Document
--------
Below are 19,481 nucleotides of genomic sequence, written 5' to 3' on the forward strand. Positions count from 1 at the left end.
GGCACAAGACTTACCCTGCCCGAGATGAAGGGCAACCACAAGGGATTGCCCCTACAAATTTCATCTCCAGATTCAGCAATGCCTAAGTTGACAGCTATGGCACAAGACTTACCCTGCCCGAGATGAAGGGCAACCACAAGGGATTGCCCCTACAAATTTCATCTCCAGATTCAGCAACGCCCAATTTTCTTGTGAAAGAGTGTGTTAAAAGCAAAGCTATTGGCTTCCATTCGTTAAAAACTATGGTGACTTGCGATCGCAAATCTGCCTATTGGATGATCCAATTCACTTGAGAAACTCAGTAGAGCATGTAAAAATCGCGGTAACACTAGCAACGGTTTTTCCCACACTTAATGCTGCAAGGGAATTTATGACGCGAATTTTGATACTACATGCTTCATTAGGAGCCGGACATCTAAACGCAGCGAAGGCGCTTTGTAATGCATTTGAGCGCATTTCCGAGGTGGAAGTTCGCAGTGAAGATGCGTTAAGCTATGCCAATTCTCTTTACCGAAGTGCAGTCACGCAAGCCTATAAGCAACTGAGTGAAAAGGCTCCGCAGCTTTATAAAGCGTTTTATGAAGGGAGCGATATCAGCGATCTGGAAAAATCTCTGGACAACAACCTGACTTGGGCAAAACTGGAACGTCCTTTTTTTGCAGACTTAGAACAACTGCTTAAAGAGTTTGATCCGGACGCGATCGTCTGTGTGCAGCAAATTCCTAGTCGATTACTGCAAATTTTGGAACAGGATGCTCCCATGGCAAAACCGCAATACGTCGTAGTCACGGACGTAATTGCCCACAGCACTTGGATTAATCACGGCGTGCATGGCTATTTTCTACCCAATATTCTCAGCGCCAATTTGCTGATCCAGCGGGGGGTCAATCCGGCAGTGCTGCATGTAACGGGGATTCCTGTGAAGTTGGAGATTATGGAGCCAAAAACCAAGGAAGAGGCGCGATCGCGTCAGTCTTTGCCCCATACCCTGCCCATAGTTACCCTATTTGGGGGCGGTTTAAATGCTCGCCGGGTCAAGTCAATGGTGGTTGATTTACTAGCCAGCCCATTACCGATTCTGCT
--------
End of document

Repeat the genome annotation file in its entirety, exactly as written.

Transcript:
Below are 19,481 nucleotides of genomic sequence, written 5' to 3' on the forward strand. Positions count from 1 at the left end.
GGCACAAGACTTACCCTGCCCGAGATGAAGGGCAACCACAAGGGATTGCCCCTACAAATTTCATCTCCAGATTCAGCAATGCCTAAGTTGACAGCTATGGCACAAGACTTACCCTGCCCGAGATGAAGGGCAACCACAAGGGATTGCCCCTACAAATTTCATCTCCAGATTCAGCAACGCCCAATTTTCTTGTGAAAGAGTGTGTTAAAAGCAAAGCTATTGGCTTCCATTCGTTAAAAACTATGGTGACTTGCGATCGCAAATCTGCCTATTGGATGATCCAATTCACTTGAGAAACTCAGTAGAGCATGTAAAAATCGCGGTAACACTAGCAACGGTTTTTCCCACACTTAATGCTGCAAGGGAATTTATGACGCGAATTTTGATACTACATGCTTCATTAGGAGCCGGACATCTAAACGCAGCGAAGGCGCTTTGTAATGCATTTGAGCGCATTTCCGAGGTGGAAGTTCGCAGTGAAGATGCGTTAAGCTATGCCAATTCTCTTTACCGAAGTGCAGTCACGCAAGCCTATAAGCAACTGAGTGAAAAGGCTCCGCAGCTTTATAAAGCGTTTTATGAAGGGAGCGATATCAGCGATCTGGAAAAATCTCTGGACAACAACCTGACTTGGGCAAAACTGGAACGTCCTTTTTTTGCAGACTTAGAACAACTGCTTAAAGAGTTTGATCCGGACGCGATCGTCTGTGTGCAGCAAATTCCTAGTCGATTACTGCAAATTTTGGAACAGGATGCTCCCATGGCAAAACCGCAATACGTCGTAGTCACGGACGTAATTGCCCACAGCACTTGGATTAATCACGGCGTGCATGGCTATTTTCTACCCAATATTCTCAGCGCCAATTTGCTGATCCAGCGGGGGGTCAATCCGGCAGTGCTGCATGTAACGGGGATTCCTGTGAAGTTGGAGATTATGGAGCCAAAAACCAAGGAAGAGGCGCGATCGCGTCAGTCTTTGCCCCATACCCTGCCCATAGTTACCCTATTTGGGGGCGGTTTAAATGCTCGCCGGGTCAAGTCAATGGTGGTTGATTTACTAGCCAGCCCATTACCGATTCTGCT